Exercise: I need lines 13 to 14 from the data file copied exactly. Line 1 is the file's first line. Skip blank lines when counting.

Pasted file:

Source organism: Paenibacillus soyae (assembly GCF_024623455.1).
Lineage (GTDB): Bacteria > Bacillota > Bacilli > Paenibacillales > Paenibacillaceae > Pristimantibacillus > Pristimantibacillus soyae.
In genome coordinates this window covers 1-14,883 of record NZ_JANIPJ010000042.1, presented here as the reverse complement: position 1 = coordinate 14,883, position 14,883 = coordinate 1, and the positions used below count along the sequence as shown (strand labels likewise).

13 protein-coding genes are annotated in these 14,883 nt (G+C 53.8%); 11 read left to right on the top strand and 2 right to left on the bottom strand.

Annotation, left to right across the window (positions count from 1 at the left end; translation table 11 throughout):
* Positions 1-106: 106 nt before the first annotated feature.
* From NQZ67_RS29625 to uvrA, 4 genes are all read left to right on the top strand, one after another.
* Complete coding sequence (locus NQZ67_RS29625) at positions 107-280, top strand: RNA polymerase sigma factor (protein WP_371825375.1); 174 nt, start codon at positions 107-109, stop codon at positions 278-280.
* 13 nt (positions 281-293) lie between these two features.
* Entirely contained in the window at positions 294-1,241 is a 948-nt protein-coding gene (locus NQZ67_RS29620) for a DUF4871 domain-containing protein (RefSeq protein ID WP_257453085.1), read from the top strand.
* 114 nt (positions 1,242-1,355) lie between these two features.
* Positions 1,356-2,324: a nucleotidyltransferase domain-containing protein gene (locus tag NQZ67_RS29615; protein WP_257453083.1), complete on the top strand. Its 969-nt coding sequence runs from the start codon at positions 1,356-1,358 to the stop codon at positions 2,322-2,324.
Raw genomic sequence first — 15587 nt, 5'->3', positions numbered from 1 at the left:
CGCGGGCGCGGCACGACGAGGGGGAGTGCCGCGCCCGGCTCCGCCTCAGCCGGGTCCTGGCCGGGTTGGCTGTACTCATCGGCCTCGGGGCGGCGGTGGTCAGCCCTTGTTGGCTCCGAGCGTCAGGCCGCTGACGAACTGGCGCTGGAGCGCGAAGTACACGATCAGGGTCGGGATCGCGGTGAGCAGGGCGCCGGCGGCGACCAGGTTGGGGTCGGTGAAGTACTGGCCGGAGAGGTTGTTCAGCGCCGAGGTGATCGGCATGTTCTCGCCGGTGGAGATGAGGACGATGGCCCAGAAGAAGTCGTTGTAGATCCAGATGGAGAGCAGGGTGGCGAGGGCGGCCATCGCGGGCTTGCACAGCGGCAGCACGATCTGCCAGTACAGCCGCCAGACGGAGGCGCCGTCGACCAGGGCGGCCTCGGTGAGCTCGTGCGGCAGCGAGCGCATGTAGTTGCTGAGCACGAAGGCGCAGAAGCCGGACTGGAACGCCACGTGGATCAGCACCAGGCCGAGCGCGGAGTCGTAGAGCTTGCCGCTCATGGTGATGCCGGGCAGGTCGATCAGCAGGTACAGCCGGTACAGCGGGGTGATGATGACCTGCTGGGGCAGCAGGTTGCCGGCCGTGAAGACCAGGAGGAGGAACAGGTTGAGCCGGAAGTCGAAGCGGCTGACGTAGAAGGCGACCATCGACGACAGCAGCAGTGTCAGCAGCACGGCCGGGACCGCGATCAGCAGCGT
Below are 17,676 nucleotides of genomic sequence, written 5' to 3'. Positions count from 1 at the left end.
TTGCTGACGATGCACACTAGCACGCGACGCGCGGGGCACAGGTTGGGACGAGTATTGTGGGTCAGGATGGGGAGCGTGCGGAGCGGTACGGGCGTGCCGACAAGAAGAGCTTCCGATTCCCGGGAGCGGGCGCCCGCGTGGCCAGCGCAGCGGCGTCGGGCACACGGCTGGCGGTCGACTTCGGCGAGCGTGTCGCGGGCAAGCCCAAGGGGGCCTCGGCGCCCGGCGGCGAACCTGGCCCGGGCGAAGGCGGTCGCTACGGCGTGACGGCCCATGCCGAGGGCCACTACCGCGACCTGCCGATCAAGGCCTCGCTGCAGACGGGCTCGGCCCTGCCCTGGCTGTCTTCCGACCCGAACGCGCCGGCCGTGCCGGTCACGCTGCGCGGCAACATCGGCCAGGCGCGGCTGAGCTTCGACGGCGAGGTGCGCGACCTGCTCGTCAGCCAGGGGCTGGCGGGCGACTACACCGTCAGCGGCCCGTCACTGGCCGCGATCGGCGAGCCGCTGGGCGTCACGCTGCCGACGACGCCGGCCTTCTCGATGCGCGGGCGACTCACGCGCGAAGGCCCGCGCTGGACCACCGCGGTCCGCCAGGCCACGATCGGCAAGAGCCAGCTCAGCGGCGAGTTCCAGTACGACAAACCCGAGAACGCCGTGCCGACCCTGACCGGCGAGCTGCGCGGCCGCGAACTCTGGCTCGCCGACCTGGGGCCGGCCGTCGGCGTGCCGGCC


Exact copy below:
Raw genomic sequence first — 15587 nt, 5'->3', positions numbered from 1 at the left:
CGCGGGCGCGGCACGACGAGGGGGAGTGCCGCGCCCGGCTCCGCCTCAGCCGGGTCCTGGCCGGGTTGGCTGTACTCATCGGCCTCGGGGCGGCGGTGGTCAGCCCTTGTTGGCTCCGAGCGTCAGGCCGCTGACGAACTGGCGCTGGAGCGCGAAGTACACGATCAGGGTCGGGATCGCGGTGAGCAGGGCGCCGGCGGCGACCAGGTTGGGGTCGGTGAAGTACTGGCCGGAGAGGTTGTTCAGCGCCGAGGTGATCGGCATGTTCTCGCCGGTGGAGATGAGGACGATGGCCCAGAAGAAGTCGTTGTAGATCCAGATGGAGAGCAGGGTGGCGAGGGCGGCCATCGCGGGCTTGCACAGCGGCAGCACGATCTGCCAGTACAGCCGCCAGACGGAGGCGCCGTCGACCAGGGCGGCCTCGGTGAGCTCGTGCGGCAGCGAGCGCATGTAGTTGCTGAGCACGAAGGCGCAGAAGCCGGACTGGAACGCCACGTGGATCAGCACCAGGCCGAGCGCGGAGTCGTAGAGCTTGCCGCTCATGGTGATGCCGGGCAGGTCGATCAGCAGGTACAGCCGGTACAGCGGGGTGATGATGACCTGCTGGGGCAGCAGGTTGCCGGCCGTGAAGACCAGGAGGAGGAACAGGTTGAGCCGGAAGTCGAAGCGGCTGACGTAGAAGGCGACCATCGACGACAGCAGCAGTGTCAGCAGCACGGCCGGGACCGCGATCAGCAGCGT